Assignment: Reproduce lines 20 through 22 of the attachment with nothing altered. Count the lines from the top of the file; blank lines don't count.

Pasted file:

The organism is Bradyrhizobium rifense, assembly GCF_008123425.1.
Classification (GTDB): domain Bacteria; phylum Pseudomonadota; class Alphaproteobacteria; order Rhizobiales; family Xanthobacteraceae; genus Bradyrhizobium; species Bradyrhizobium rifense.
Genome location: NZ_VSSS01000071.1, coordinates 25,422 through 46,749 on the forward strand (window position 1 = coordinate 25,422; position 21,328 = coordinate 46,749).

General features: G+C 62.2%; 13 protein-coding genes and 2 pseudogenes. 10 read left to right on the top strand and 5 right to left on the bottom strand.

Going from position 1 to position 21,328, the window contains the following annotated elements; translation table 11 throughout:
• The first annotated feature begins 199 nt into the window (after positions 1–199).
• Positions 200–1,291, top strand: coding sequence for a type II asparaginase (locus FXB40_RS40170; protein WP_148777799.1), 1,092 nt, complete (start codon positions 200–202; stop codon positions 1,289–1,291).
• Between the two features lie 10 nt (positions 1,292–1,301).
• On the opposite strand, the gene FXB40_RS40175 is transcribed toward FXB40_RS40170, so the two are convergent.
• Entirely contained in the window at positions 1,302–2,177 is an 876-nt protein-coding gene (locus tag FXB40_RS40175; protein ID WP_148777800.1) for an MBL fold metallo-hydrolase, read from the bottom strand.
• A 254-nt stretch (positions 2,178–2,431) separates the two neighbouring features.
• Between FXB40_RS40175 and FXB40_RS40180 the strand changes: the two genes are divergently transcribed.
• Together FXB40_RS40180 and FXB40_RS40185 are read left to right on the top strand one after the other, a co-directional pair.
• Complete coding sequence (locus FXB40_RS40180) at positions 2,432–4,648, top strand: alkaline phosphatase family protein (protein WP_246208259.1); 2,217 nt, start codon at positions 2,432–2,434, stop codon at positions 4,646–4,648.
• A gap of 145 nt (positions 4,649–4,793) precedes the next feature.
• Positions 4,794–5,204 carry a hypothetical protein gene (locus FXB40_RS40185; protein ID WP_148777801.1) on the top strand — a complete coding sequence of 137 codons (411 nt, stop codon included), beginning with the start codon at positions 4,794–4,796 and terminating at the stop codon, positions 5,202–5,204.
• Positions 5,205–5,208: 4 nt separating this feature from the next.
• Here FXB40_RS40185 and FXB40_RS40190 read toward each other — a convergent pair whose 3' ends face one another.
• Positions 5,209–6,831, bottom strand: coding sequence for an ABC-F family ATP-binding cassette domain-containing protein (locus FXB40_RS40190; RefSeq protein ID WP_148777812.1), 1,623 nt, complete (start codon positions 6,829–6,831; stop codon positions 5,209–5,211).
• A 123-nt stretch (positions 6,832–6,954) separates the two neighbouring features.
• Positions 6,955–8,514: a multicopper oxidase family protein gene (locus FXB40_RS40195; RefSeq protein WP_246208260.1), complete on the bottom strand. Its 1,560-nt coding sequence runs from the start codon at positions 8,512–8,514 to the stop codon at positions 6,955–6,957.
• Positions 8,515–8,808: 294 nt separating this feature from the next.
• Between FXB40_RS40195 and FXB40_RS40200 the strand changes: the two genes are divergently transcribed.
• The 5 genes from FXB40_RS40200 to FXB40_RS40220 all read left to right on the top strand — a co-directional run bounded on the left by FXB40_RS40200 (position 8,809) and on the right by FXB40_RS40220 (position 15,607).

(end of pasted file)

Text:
• A 123-nt stretch (positions 6,832–6,954) separates the two neighbouring features.
• Positions 6,955–8,514: a multicopper oxidase family protein gene (locus FXB40_RS40195; RefSeq protein WP_246208260.1), complete on the bottom strand. Its 1,560-nt coding sequence runs from the start codon at positions 8,512–8,514 to the stop codon at positions 6,955–6,957.
• Positions 8,515–8,808: 294 nt separating this feature from the next.